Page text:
forming the loop passes through the figure of eight knot from the other
side (i.e. in present knot standing end and running end lie on opposite
sides of knot, in figure of eight throat knot the standing end and
running end lie on the same side). I think the debate should focus on
whether this modification justifies a new name.

John Walker

Again, not my Knot.  It is tied completely different and does not look the same once pulled tight.

???
It is tied exactly like what you (we) present, insofar as
one can determine its tying --i.e., an image of the tied
but open/loose structure is shown devoid of any sort
of tying instruction or indication of S.Part/tail distinction
(could've been referring to a fig.8 noose for all one
can tell!).  (This lousy presentation is typical of this bad book!)
But the shown form matches that shown here,
just w/ambiguity of loading, and purpose of knot.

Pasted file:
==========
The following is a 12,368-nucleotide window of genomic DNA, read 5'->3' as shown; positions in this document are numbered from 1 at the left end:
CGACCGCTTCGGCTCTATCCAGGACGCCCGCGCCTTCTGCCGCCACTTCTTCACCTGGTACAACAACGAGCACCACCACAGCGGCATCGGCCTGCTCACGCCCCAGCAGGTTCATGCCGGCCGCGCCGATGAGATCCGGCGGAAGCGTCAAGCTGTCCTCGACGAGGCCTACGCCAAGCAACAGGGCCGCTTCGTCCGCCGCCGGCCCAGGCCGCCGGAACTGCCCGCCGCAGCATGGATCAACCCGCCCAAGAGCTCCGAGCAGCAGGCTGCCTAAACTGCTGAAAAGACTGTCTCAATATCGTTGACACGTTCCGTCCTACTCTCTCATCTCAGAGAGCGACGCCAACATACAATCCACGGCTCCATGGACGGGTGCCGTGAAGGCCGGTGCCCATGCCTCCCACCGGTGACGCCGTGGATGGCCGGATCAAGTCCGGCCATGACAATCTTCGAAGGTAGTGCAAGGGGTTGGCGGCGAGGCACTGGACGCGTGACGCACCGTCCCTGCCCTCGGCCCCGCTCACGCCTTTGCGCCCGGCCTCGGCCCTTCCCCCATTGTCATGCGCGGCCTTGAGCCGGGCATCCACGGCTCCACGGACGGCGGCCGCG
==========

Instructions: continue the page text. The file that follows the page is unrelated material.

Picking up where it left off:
--dl*
====
Title: Re: True Adjustable Loop Knot or TALK for short
Post by: oneloneknot on March 29, 2015, 08:09:19 PM
   Regarding adjustable loops based on a fig.8 knot tied on the Standing Part before the eye, it is very easy to see that it is better if the Working End after the eye follows the same path as the one you show, but traces it in the opposite direction.
   My preferred adjustable loops are the two loops shown in the attached pictures, where, instead of a fig.8  knot, we use a symmetric or an asymmetric Pretzel-shaped knot. These loops are more secure than the fig.8-based loops - perhaps because the line in a Pretzel-shaped nub is less convoluted than the line in a fig.8 nub, and this means that the tensile forces which run along it can nip a penetrating line more efficiently, without been "wasted" inside the nub itself.